Does a Nitrogen Lone Pair Lead to Two Centered–Three Electron (2c–3e) Interactions in Pyridyl Radical Isomers?
2017-04-19T00:00:00Z (GMT) by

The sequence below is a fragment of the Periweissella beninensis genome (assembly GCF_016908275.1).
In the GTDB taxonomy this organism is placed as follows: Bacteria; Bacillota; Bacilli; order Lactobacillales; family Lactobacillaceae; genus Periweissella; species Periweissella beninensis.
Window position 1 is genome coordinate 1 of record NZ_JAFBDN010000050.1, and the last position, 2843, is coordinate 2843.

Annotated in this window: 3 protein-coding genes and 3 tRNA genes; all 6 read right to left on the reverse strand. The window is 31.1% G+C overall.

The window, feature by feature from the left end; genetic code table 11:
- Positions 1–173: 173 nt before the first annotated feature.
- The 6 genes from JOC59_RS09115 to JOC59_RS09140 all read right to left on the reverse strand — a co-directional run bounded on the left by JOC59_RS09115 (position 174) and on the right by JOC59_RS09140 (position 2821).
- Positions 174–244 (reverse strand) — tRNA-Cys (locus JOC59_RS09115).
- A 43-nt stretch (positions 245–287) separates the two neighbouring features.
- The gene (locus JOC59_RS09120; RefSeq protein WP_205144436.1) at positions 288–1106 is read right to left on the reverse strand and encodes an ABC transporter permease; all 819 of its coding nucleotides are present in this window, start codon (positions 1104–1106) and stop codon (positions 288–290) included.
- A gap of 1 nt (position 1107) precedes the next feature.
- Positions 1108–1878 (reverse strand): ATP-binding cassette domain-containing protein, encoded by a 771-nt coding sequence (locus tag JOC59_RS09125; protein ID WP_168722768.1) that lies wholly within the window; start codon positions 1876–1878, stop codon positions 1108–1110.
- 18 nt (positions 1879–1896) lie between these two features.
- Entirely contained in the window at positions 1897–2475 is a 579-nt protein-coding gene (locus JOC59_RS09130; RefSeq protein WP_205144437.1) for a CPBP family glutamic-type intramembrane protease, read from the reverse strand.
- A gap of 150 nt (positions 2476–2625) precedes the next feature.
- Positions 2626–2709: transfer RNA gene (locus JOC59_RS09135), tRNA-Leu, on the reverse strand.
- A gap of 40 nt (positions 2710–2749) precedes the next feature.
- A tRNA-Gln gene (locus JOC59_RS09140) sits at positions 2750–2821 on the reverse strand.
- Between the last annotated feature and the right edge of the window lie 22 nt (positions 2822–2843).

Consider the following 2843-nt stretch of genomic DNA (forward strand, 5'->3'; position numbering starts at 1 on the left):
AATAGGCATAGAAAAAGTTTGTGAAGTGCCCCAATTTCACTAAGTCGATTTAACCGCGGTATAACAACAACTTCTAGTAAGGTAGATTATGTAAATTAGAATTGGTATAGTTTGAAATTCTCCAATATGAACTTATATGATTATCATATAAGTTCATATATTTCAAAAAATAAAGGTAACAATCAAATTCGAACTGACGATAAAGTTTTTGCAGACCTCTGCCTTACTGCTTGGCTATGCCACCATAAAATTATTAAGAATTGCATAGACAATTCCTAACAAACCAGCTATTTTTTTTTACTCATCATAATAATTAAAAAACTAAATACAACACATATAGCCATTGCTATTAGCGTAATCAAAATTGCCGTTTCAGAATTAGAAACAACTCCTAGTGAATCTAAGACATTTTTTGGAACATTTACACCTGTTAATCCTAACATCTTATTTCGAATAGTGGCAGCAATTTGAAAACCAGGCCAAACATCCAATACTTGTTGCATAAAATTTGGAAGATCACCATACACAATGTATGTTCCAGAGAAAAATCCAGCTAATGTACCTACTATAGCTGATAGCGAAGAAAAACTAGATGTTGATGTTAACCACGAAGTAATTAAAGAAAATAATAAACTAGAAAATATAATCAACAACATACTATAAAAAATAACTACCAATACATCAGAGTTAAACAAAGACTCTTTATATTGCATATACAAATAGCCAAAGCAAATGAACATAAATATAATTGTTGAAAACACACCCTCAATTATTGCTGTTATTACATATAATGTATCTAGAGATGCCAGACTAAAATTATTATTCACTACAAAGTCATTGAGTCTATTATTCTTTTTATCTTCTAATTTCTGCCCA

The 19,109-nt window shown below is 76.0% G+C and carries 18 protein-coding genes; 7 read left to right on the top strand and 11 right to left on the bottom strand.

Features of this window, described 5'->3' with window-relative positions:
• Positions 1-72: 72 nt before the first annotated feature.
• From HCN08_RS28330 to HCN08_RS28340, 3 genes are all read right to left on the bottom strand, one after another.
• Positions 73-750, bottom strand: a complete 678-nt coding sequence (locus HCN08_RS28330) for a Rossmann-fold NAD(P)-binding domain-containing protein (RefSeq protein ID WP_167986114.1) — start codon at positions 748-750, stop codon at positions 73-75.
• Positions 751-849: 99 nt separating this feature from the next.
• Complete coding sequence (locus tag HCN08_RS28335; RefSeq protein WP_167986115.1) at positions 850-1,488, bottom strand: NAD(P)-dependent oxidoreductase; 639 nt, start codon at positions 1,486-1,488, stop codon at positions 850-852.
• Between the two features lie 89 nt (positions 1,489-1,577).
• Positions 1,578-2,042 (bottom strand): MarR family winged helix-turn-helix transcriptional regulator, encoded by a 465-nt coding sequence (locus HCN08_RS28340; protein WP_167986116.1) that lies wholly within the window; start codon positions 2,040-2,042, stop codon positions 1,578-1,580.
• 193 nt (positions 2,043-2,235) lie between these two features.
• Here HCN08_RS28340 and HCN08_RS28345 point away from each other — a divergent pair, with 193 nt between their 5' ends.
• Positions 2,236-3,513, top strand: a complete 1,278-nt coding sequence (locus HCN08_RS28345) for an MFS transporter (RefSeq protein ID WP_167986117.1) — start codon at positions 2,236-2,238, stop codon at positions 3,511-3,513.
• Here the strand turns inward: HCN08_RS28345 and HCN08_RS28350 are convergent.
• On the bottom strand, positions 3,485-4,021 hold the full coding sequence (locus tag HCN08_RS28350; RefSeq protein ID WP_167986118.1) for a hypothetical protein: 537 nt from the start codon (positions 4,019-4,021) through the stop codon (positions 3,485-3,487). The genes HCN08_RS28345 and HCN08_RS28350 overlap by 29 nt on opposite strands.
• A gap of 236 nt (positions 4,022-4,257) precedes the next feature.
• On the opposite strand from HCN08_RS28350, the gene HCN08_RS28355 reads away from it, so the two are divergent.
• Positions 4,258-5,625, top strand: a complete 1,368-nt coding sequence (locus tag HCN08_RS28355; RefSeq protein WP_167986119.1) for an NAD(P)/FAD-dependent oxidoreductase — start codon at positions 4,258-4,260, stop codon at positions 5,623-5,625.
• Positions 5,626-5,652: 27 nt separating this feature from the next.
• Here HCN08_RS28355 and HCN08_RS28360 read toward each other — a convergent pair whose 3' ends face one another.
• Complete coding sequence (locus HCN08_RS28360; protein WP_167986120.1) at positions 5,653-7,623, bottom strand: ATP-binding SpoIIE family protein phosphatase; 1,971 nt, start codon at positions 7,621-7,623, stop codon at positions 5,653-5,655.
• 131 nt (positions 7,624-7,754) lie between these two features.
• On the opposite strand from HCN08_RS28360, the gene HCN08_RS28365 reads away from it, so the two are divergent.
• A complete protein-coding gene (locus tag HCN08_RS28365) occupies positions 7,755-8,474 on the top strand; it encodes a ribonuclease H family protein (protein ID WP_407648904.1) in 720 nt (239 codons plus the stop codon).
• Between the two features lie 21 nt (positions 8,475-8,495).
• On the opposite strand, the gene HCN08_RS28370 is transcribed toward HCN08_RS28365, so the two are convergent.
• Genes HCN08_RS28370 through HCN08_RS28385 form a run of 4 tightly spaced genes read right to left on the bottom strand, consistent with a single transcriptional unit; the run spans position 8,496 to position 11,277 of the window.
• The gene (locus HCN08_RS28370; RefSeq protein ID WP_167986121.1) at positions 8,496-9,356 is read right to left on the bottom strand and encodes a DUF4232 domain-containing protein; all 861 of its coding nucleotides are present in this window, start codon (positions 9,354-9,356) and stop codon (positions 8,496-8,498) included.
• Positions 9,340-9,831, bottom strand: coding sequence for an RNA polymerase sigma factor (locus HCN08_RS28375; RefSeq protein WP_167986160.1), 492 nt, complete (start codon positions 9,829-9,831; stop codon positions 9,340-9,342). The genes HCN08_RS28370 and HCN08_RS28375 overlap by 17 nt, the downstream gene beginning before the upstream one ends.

Each of the three isomeric pyridyl radicals (2-, 3-, and 4-dehydropyridines) contains a lone pair and an unpaired electron. As a result, a potential two centered–three electron interaction between the radical electron and the lone pair through-space (TS) and/or through-bond (TB) can exist that may influence the stability of the radicals. Due to the change in geometrical positions relative to each other, the strength of interaction can be varied. In this study, we investigated the structural and stability aspects of pyridyl radical isomers with a major emphasis on the interaction of a nitrogen lone pair with the radical center. In order to obtain evidence for such interactions, protonated and N-oxide analogues of the corresponding isomeric pyridyl radicals have been considered in such a way to understand the consequences due to unavailability of the lone pair. Similarly, electron attachment and detachment energies at the radical center (vertical detachment energy, VDE, of corresponding anions and vertical ionization energy, VIE, of radical isomers) have been calculated to find out the interaction trend upon modification at the radical center. Different levels of theory including (U)B3LYP/cc-pVTZ, (U)M06/cc-pVTZ, CBS-QB3, single-point energy calculations at (U)CCSD(T)/cc-pVTZ, and multireference CASSCF/cc-pVTZ methods have been employed in this regard. A closer inspection of geometries, relative stability order, spin density, electrostatic potential, molecular orbitals, NBO analysis, and vibrational analysis have showed a strong and stabilizing TS interaction between the radical center and the lone pair in the case of the 2-pyridyl radical. On the other hand, the 4-pyridyl radical showed stabilizing interactions only via TB coupling, whereas the TS interaction is nonexistent. Despite the presence of both interactions in the case of the 3-pyridyl radical, their overall influence is less effective toward stability.